China's Planned Crypto Mining Ban Won't Affect Nvidia and AMD Much
China's economic planning agency has included cryptocurrency mining on a newly-issued list of industries it wants to "eliminate." Among other things, the agency cites the resource consumption and environmental impact of crypto mining, whose energy needs have often been criticized.Crypto traders were unfazed by the move, calling it widely expected. And even if a Chinese ban leads to a major drop in mining activity -- hardly a given, since a lot of mining also happens in places such as Russia and Iceland -- that's unlikely to have a major effect on the top lines of Nvidia ( NVDA) and AMD ( AMD) , each of which have already seen their GPU sales to crypto miners plummet. Nvidia has already said it's modeling no contribution from crypto-related sales going forward, and AMD has likewise suggested it's expecting little or no crypto-related revenue in the coming quarters.
If there's a potential loser here, it's China's Bitmain, the top supplier of custom-designed chips (ASICs) used to mine Bitcoin and various other cryptocurrencies. Bitmain was valued at $15 billion in a 2018 funding round, and filed for a Hong Kong IPO not long afterwards. However, with the crypto bubble having burst and Bitmain continuing to see sizable losses, the IPO filing expired in March without an offering happening. Unless the crypto bubble surprisingly reinflates, Bitmain will be hard-pressed to match its 2018 valuation in any public offering.
Apple Keeps Pushing the Envelope For LCD Display Tech
Long-time Apple (AAPL) analyst Ming-Chi Kuo is out with another product scoop: He reports Apple will launch new iPads and MacBooks in late 2020 and early 2021 that feature LCD displays containing mini-LED backlighting. The company is also reportedly prepping a 31.6-inch, 6K-resolution monitor with mini-LED backlighting for launch in Q2 or Q3 of this year.
Mini LEDs, which shouldn't be confused with microLEDs (a more futuristic display technology that Apple might leverage further down the line), deliver improvements in areas such as color gamut and contrast relative to LCDs featuring traditional LED backlighting, and also support localized backlight dimming. As such, they give Apple another option for improving the performance of the LCDs used by its iPads and Macs, as opposed to switching to OLED panels the way it has for its flagship iPhones.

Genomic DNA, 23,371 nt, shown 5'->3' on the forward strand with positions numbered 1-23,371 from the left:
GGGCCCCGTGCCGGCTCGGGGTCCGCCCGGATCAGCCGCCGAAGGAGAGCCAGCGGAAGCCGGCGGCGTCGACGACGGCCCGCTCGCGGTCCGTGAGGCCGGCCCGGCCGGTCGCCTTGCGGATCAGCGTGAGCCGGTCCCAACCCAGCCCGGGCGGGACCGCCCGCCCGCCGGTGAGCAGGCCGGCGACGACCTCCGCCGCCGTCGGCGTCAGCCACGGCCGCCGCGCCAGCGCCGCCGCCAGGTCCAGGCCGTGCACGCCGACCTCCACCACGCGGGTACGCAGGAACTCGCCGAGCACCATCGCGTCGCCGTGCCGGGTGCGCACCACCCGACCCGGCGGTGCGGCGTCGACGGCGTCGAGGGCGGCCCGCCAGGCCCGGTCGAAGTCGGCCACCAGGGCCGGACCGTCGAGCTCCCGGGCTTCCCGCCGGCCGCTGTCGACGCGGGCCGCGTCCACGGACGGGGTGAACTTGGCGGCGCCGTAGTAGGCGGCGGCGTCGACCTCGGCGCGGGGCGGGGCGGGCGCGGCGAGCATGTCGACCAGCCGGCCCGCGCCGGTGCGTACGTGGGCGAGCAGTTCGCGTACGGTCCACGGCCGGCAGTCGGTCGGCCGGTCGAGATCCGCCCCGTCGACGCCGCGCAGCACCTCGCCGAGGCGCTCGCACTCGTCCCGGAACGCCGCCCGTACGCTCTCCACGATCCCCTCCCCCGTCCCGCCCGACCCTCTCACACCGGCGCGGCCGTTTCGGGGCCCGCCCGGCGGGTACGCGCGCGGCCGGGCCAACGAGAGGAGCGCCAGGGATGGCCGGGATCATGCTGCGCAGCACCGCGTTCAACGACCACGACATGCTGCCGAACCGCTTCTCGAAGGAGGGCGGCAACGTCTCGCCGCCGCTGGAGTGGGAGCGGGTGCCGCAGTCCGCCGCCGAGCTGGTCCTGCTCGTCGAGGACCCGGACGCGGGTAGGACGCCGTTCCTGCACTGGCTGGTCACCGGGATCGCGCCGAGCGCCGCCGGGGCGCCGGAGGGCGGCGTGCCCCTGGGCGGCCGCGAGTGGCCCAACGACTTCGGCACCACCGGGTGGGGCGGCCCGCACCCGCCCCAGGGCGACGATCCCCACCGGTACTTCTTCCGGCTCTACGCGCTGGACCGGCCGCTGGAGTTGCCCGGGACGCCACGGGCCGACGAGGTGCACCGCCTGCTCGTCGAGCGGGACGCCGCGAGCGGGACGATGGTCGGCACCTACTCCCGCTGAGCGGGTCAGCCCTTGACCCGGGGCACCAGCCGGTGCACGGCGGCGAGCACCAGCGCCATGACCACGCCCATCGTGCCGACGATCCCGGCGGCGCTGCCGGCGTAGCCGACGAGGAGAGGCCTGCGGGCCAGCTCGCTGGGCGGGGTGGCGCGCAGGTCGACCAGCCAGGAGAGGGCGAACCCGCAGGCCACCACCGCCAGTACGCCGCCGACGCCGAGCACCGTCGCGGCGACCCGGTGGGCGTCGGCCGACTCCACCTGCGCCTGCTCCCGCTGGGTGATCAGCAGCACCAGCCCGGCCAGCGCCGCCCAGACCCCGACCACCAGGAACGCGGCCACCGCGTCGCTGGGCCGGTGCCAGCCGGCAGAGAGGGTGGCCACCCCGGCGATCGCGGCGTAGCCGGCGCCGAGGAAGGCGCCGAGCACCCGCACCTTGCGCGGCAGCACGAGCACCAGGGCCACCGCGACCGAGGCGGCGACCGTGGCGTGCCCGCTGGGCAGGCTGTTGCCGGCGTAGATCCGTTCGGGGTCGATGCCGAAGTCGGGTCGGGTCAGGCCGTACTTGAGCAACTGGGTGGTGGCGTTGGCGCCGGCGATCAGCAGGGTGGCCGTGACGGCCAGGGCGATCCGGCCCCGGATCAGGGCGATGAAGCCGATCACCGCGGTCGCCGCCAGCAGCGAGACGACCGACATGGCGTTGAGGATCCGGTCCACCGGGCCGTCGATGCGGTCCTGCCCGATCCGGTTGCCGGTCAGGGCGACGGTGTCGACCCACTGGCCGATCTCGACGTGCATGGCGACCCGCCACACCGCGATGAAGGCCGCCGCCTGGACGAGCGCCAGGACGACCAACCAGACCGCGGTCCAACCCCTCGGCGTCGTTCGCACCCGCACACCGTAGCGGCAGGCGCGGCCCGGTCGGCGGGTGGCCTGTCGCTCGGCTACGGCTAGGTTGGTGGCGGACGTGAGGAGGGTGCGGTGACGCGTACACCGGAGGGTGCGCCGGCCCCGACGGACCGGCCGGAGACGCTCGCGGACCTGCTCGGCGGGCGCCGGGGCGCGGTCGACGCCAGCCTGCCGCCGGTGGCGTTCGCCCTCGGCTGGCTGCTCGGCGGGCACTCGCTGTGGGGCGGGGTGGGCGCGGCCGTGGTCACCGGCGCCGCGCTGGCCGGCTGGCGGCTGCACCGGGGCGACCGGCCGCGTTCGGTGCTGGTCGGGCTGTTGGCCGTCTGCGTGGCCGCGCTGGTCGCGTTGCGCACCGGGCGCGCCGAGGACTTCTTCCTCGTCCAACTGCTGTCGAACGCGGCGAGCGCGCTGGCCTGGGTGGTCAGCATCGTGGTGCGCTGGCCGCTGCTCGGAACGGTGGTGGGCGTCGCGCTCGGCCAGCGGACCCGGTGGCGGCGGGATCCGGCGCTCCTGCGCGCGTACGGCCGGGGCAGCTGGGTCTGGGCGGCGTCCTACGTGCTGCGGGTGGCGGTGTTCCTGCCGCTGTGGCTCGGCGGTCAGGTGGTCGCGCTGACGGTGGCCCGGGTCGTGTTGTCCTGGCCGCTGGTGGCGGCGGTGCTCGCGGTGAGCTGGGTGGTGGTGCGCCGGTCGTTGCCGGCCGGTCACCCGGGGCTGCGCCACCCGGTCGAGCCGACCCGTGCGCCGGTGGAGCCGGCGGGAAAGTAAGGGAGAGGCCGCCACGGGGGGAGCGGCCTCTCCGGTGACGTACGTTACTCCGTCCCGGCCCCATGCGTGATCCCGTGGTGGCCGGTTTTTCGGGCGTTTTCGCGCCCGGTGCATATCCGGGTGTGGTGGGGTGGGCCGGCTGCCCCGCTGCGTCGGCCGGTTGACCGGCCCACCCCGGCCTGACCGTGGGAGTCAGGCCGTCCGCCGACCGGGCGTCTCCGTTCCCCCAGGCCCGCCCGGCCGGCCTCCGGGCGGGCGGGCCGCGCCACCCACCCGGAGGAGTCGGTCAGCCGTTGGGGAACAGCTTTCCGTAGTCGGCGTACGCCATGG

Apple has also rolled out its True Tone display tech, which adjusts a display's white balance in response to an environment's lighting, across various products (both LCD and OLED-based) in recent years. And recent iPad Pros also feature Apple's ProMotion technology, which delivers display refresh rates of up to 120Hz (and lower rates when such refresh speeds aren't needed).
Whether due to the cost of larger OLED panels and/or concerns about their performance, Apple seems averse for now to using OLEDs within its iPad and Mac lineups. Instead, it's focusing on pushing the envelope in terms of what LCD panels can deliver.
Goldman's Near-Term Caution on Chip Equipment Might Be JustifiedChip equipment stocks are slipping after Goldman's Toshiya Hari reinstated coverage on KLA-Tencor ( KLAC) with a Sell rating and cut his forecast for 2019 wafer fab equipment (WFE) spending growth to negative 25% from negative 20%. He maintained Neutral ratings for Applied Materials ( AMAT) and Lam Research ( LRCX) .
Regarding WFE spend, Hari, whose 2019 forecast is worse than Lam's January outlook for a mid-to-high teens percentage decline, is worried that memory capex will remain pressured during the back half of the year.
Given that DRAM and NAND flash memory prices have fallen sharply thus far in 2019, and that memory has been accounting for a large percentage of semiconductor capital spending, Hari's WFE outlook doesn't seem unreasonable. The DRAM industry, which has largely consolidated around three companies (Samsung (SSNLF) , Micron (MU) and SK Hynix) that badly want to avoid seeing the kind of brutal down-cycles the industry once witnessed, is especially likely to take a cautious approach to capex. Micron, for example, is just a few weeks removed from cutting its fiscal 2019 capex budget for the second time.
In the long run, trends such as the growing capital-intensiveness of memory manufacturing, investments by the likes of Intel (INTC) and Taiwan Semiconductor (TSM) in cutting-edge manufacturing processes, China's fab-building spree and steady growth in global chip consumption still position the chip equipment industry to see moderate growth. But 2019 is still shaping up to be a rough year, and -- at a time when many chipmakers are forecasting a second-half recovery -- equipment sales might take longer to recover than sales of many of the the chips manufactured with that equipment.At a time when a majority of chip equipment names are up over 40% from their December lows, that's a good argument for at least waiting for better entry points. As I discussed in a recent column, this feels like a good time to get more selective with chip stocks. Analog, microcontroller (MCU) and RF chip names featuring low valuations -- some notable names include Skyworks ( SWKS) , Cypress Semiconductor ( CY) and ON Semiconductor ( ON) -- look like good defensive plays.
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